Toronto-based musican Poesy takes full advantage of her first ever trip to B.C. by lighting up the Tidemark Theatre Feb. 4 as she opened for Canadian rock icon Matt Good. Photo by Mike Davies/Campbell River Mirror

Matt Good totally re-imagines his own songs for acoustic guitar

Opening act, Toronto-based Poesy, a vocal powerhouse to watch soar to stardom

Canadian rock icon Matt Good is starting to make Campbell River a more regular stop at this point in his career, and on Monday night he brought his current solo acoustic tour through town.

His legions of fans once again filed through the doors of the Tidemark Theatre for the sold-out show. While most had likely seen Good before – he’s been a fixture on the Canadian music scene for over 20 years, after all – few, if any, were prepared for the show that they were about to experience.

The night opened with 24-year-old Sarah Botelho, the Toronto-based musician currently taking the music world by storm under the name Poesy.

Poesy and her lone keyboardist may have been unimposing as they wandered out on stage, but that soon changed. As she lifted her voice into the first song, the audience immediately knew they were dealing with serious a force of nature.

Check out some of Poesy’s performance Monday night:

With a powerful and clear but somehow also gritty voice reminiscent of enigmatic artists like Florence Welsh of Rage against the Machine or Adele, Poesy’s set was part “jaded lover,” part “youthful optimism” and entirely riveting from beginning to end.

After a short intermission, Good came out to raucous applause, slung up his acoustic guitar and proceeded to perform his own songs completely re-imagined for the instrument.

RELATED: Matthew Good and Scott Helman rock Tidemark

RELATED: Matthew Good revisits Beautiful Midnight

Those who were hoping to hear him play the songs they already know and love on a different instrument than usual may have been disappointed, but they’re his songs and he has more of a right than anyone else to cover them in whatever way he wants to.

And cover them he did.

With entirely new chord progressions and a dark, somber tone, the only familiar aspects of the songs were the lyrics, and even the words often took some time to recognize without the familiar melodies accompanying them. Good played songs from throughout his over-20-year catalogue of hits, and even die-hard fans of those original versions would have to admit his fresh takes on those old songs were certainly intriguing.

Only “Apparitions” was in any way recognizable less than three chords into the song, and it was easily the highlight of the night as Good continued to showed off his vocal talents that certainly haven’t gotten any worse for wear over the years.

And Good himself was his in high spirits once again, jovially joking with the crowd between songs, including filling us all in on his views on various historical non-fiction television shows, as well as how he’d like to see Game of Thrones get wrapped up. (Hint…it involves Sansa Stark taking over the world with her newfound magical ability to shoot lasers from her eyes.)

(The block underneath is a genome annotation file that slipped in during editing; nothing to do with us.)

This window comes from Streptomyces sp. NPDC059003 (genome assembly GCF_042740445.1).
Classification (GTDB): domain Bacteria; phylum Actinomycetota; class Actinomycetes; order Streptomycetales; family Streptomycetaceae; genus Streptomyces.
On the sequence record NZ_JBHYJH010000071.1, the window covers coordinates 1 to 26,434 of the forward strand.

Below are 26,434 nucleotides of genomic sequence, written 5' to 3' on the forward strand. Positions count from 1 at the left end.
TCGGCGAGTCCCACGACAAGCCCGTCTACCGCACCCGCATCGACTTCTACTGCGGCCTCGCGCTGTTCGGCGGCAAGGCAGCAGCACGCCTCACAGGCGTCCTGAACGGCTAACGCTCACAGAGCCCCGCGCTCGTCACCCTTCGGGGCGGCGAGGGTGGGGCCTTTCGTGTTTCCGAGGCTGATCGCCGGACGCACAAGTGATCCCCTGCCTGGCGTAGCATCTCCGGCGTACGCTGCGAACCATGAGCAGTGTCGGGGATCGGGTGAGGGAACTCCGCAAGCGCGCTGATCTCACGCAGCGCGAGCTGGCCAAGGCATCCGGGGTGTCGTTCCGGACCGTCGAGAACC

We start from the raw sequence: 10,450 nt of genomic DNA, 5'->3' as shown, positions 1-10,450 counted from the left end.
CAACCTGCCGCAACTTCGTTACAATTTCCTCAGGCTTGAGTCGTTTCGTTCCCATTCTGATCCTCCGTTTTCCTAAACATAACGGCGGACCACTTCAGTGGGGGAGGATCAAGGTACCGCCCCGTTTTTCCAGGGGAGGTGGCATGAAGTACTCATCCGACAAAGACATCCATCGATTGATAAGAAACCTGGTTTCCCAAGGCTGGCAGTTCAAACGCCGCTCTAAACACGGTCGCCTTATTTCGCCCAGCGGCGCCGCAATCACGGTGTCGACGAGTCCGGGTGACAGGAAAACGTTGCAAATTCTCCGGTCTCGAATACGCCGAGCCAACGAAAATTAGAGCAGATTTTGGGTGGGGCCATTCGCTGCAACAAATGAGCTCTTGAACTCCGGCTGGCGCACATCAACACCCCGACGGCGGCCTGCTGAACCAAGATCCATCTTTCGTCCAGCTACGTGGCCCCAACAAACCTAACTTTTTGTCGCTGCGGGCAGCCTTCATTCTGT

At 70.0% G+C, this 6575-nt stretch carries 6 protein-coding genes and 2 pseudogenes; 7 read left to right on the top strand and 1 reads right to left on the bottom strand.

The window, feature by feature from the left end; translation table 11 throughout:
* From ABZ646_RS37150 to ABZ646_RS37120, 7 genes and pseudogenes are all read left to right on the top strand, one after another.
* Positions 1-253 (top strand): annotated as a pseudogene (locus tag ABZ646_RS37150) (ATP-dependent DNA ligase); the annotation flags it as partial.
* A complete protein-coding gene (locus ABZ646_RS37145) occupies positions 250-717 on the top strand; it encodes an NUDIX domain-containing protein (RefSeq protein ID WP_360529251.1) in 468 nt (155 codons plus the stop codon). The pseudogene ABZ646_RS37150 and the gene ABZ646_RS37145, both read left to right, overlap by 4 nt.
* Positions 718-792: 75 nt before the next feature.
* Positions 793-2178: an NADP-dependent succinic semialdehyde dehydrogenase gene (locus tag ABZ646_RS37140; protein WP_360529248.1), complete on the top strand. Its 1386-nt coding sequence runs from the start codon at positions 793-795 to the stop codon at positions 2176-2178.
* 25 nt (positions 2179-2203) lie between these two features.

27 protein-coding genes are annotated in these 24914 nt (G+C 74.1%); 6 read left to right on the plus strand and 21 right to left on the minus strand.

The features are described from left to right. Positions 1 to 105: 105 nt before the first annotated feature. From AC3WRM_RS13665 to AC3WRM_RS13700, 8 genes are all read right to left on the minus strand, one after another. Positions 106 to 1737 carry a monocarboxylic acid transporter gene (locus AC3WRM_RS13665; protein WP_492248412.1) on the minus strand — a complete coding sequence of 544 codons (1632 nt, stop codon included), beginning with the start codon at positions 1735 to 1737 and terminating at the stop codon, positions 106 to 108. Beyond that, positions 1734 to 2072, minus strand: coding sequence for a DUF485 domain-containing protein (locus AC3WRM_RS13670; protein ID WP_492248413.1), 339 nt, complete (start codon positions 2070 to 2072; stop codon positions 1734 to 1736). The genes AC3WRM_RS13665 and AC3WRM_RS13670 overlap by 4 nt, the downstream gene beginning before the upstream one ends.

All in all, it was another fantastic show hosted by the good folks at the Tidemark Theatre.

In addition to Campbell River and an earlier show in Sidney, the duo also performs at the McPherson Playhouse in Victoria Feb. 5, the Port Theatre in Nanaimo on Feb. 7, and the Cowichan Theatre in Duncan Feb. 8.



miked@campbellrivermirror.com

Like us on Facebook and follow us on Twitter

Get local stories you won't find anywhere else right to your inbox.
Sign up here

Comments are closed

Just Posted

Oak Bay pandemic project gets 300 submissions

Gage Gallery exhibit shows how people cope during crisis

Peninsula food bank receives $1,000 donation from local retailer

House of Lily Koi raised the money through the annual food bank fundraiser

Garden-sharing map connects Victoria landowners and gardeners

U-Map created by Young Agrarians after COVID-19 created uptick in garden matching requests

Saanich wins award for climate plan cut from 2020 budget

‘It’s truly an exceptional plan,’ says councillor disappointed with lack of funding

QUIZ: A celebration of dogs

These are the dog days of summer. How much do you know about dogs?

Annual music event in Comox Valley celebrates online instead

Vancouver Island MusicFest holds virtual celebration set for July 10

Police ramp up efforts to get impaired drivers off B.C. roads this summer

July is dedicated to the Summer CounterAttack Impaired Driving Campaign

Migrant workers stage multi-city action for full status amid COVID-19 risks

‘COVID-19 has exacerbated an existing crisis’

Okanagan school drops ‘Rebels’ sports team name, citing links with U.S. Civil War

Name and formerly-used images “fly in the face” of the district’s human rights policy, says board chair

PHOTOS: B.C.’s top doc picks up personalized Fluevog shoes, tours mural exhibition

Murals of Gratitude exhibit includes at least one portrait of Henry alongside paintings of health-care workers

In troubled times: Independence Day in a land of confusion

Buffeted by invisible forces and just plain worn out, the United States of America celebrates its 244th birthday

Stop enforcing sex work laws during COVID-19, advocates say

There are provisions in Canada’s prostitution laws that make workers immune from prosecution, but not from arrest

Liberal party finished 2019 having spent $43 million, raised $42 million

All political parties had until midnight June 30 to submit their financial reports for last year

Most Read